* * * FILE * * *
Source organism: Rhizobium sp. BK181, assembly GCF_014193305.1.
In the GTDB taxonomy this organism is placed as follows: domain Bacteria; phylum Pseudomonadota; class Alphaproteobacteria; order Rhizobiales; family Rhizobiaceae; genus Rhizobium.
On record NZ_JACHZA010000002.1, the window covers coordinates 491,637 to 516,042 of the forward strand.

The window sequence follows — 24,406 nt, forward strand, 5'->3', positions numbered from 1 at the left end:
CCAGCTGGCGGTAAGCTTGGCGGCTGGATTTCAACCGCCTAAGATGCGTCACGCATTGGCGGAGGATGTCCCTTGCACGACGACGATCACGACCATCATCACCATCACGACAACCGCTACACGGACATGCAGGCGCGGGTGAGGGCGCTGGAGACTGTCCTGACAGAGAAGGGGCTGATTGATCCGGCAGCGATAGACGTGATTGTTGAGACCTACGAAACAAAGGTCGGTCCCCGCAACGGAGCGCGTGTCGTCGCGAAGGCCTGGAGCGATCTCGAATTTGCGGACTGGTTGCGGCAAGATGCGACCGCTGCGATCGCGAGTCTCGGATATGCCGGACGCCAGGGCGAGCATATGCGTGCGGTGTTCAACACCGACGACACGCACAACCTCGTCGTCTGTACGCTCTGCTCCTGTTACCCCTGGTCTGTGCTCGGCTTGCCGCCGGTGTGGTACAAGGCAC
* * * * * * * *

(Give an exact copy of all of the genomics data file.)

Source organism: Rhizobium sp. BK181, assembly GCF_014193305.1.
In the GTDB taxonomy this organism is placed as follows: domain Bacteria; phylum Pseudomonadota; class Alphaproteobacteria; order Rhizobiales; family Rhizobiaceae; genus Rhizobium.
On record NZ_JACHZA010000002.1, the window covers coordinates 491,637 to 516,042 of the forward strand.

The window sequence follows — 24,406 nt, forward strand, 5'->3', positions numbered from 1 at the left end:
CCAGCTGGCGGTAAGCTTGGCGGCTGGATTTCAACCGCCTAAGATGCGTCACGCATTGGCGGAGGATGTCCCTTGCACGACGACGATCACGACCATCATCACCATCACGACAACCGCTACACGGACATGCAGGCGCGGGTGAGGGCGCTGGAGACTGTCCTGACAGAGAAGGGGCTGATTGATCCGGCAGCGATAGACGTGATTGTTGAGACCTACGAAACAAAGGTCGGTCCCCGCAACGGAGCGCGTGTCGTCGCGAAGGCCTGGAGCGATCTCGAATTTGCGGACTGGTTGCGGCAAGATGCGACCGCTGCGATCGCGAGTCTCGGATATGCCGGACGCCAGGGCGAGCATATGCGTGCGGTGTTCAACACCGACGACACGCACAACCTCGTCGTCTGTACGCTCTGCTCCTGTTACCCCTGGTCTGTGCTCGGCTTGCCGCCGGTGTGGTACAAGGCAC